|H.B. London Ministries|
|─ A Heart for Pastors ─|
|It’s a beautiful winter day in Colorado Springs, but our weather can change dramatically from one day to the next (or one moment to the next). We, in our city, are blessed by a sight we sometimes take for granted — Pikes Peak. It stands majestically along the Front Range of the Rocky Mountains. When you look to the west, it is nearly always visible. But there are days when the clouds hang low and the 14,000-foot peak is hidden.
It seems strange when you can’t see “The Peak,” but I am reminded of a truth I heard from an old pastor years ago. He said, “Remember, son, even when the clouds hide the beauty of the mountains, the mountains are still there, and that is what makes the difference.”
What a comforting thought for folks like you and me. Sometimes trouble, distress, setbacks, or sickness overwhelms us to the point where we feel separated from God. During those times — behind the clouds of despair, beyond the fog of doubt — we know God is there, and that is what makes the difference. That is what we call faith.
In writing her little daily devotional book, Jesus Calling, author Sarah Young “listened to God with pen in hand, writing down whatever I believed He was saying.” Her devotionals, therefore, reflect what Jesus might say to us in first person. Open your ears of faith as you read one of her entries:
J a n u a r y 28
I AM WITH YOU ALWAYS. These were the last words I spoke before ascending into heaven. I continue to proclaim this promise to all who will listen. People respond to My continual Presence in various ways. Most Christians accept this teaching as truth but ignore it in their daily living. Some ill-taught or wounded believers fear (and may even resent) My awareness of all they do, say, and think. A few people center their lives around this glorious promise and find themselves blessed beyond all expectations.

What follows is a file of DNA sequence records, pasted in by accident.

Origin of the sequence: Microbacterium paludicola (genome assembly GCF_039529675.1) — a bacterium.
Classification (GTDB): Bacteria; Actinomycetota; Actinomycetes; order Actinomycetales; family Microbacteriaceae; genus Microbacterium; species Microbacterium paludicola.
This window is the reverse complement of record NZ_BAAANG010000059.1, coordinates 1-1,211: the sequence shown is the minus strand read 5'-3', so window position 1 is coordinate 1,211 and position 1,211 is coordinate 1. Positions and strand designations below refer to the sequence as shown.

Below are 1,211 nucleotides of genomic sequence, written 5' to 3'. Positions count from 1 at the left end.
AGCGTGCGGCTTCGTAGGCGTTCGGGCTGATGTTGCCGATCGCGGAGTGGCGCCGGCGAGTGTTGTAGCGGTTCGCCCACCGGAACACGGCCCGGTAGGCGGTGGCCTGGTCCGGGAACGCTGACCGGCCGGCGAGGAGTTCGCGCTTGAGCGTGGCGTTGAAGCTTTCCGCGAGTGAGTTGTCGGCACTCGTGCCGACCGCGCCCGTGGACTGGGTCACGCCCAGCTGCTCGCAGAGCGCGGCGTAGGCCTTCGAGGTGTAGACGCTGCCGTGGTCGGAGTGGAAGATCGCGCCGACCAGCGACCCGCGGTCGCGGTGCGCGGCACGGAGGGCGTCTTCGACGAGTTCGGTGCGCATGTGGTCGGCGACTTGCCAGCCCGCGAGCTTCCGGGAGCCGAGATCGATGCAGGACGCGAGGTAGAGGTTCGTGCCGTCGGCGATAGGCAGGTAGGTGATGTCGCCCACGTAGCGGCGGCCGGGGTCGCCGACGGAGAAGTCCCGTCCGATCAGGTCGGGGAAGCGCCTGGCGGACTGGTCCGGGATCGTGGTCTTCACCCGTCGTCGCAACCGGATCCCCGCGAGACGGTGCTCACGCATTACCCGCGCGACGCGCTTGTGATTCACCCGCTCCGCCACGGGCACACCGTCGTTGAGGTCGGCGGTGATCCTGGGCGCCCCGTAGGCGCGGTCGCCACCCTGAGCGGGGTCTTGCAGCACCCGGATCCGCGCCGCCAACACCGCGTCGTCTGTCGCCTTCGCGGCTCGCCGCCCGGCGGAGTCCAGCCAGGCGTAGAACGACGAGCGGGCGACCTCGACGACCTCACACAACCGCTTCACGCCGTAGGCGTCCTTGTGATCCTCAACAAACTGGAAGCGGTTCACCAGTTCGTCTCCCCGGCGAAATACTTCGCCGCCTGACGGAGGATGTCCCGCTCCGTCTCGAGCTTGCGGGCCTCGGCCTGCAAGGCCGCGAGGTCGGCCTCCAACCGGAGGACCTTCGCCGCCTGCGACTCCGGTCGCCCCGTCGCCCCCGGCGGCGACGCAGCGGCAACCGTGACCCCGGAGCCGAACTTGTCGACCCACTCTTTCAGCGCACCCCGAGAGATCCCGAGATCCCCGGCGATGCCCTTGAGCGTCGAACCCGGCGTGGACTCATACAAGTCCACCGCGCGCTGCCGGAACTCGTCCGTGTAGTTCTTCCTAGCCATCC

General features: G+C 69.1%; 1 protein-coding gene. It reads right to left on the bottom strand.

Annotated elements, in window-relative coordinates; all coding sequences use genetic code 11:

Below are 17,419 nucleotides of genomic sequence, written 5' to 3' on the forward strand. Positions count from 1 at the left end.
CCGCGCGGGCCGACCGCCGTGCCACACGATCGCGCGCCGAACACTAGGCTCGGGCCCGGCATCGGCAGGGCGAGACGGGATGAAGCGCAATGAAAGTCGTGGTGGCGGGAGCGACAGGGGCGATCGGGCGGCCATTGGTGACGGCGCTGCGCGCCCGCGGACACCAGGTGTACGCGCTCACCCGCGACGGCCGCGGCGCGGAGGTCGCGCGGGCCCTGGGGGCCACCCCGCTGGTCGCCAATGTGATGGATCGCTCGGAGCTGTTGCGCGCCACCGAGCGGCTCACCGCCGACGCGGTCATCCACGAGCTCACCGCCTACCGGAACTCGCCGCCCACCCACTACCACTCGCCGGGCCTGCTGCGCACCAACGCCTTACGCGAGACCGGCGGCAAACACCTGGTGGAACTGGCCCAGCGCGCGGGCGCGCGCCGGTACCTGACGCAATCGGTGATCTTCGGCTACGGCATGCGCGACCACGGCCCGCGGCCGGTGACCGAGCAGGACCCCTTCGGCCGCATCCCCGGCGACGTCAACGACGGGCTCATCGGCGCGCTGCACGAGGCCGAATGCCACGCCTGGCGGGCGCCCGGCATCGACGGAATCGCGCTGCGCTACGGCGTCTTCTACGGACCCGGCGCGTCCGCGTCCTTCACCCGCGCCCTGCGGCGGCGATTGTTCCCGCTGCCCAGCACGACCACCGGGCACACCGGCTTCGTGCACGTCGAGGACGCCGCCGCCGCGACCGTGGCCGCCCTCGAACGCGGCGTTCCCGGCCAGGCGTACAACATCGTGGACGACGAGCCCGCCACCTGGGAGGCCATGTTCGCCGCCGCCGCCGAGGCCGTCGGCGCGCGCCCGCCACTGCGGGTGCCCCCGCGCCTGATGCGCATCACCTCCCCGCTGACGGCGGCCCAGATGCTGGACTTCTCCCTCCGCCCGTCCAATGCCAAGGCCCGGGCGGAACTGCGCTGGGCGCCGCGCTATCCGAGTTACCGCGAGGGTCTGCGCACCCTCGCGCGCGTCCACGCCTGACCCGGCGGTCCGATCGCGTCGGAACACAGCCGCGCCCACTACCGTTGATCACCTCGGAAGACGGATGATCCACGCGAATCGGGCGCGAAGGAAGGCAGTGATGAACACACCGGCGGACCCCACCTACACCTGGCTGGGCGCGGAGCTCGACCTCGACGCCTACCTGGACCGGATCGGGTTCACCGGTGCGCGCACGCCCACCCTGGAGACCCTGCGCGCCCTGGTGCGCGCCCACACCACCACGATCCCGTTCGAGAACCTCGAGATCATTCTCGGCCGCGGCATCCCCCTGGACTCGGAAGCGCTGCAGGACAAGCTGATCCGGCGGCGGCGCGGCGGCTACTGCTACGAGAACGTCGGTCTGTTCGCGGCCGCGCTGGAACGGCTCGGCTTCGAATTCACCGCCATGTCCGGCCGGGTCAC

When My Presence is the focal point of your consciousness, all the pieces of your life fall into place. As you gaze at Me through the eyes of your heart, you can see the world around you from My perspective. The fact that I am with you makes every moment of your life meaningful.
MATTHEW 28:20; PSALM 139:1-4
“Now faith is being sure of what we hope for and certain of what we do not see” (Hebrews 11:1).
|So, what are you going to do in 2013? What plans do you have in your endeavor to serve the Lord? Will you attempt to maintain the status quo? Will you try something new? What are you looking forward to in this new year? “So then, dear friends, since you are looking forward to this, make every effort to be found spotless, blameless and at peace with him” (2 Peter 3:14).
I want to challenge you to think outside the box. Dream a bigger dream, and risk a bit where before you have chosen to play it safe. Only a small percentage of our colleagues will go out on a limb. When I ask them why, they always say there is too much at stake ... too much to lose.
Many of us just continue along the same old trail, looking at the same scenery and encountering the same people day after day, settling for what is rather than striving for what might be. I admit that stepping farther out on the ledge is often chancy, but the pastors I know who seem most fulfilled are those who test the limits and trust God for His guidance and protection.
When you dream of ministry and those things you have always wanted to accomplish, what do you see? What excites you? If the Lord is the Author of your new adventure in faith, then go for it! It is not about throwing caution to the wind. Rather, it is about continuing to grow, stretching your courage, and moving beyond the norm to keep your dreams alive.
I challenge you to stretch yourself beyond the realm of the comfortable, to live life on the cutting edge. Be courageous. You will be amazed at what you can do with God’s power and might as your source and a courageous spirit as your motivator.
The Psalmist declares, “Sing to the LORD a new song” (98:1). The Lord said to Isaiah, “Do not dwell on the past. See, I am doing a new thing!” (Isaiah 43:18-19). Go for it!
|We are just days away from our celebration of the birth of the Prince of Peace, the Great Hope, the Compassionate Son of God. This is a time of year during which we usually “tap in” more deeply to the joy, hope, peace, love, and excitement that entered the world when Jesus Christ was born. Unfortunately, most of us are, instead, feeling somewhat emotionally overwhelmed by the meaningless murder of kindergarten children and their leaders in Newtown, Connecticut, last Friday.
Among the 28 who died in the shooting at Sandy Hook Elementary School were six teachers — all women — and 20 children, ages 6 and 7. The two others who died in the shooting were the gunman and his mother. Of the children, eight were boys and 12 were girls. Wonderful things are being said about all of these innocent victims. Meanwhile, experts and everyone else are searching for a reason behind something so evil. And the weekend was filled with the opinions of those who were already politicizing the tragedy into one social issue or another, from gun control to mental illness.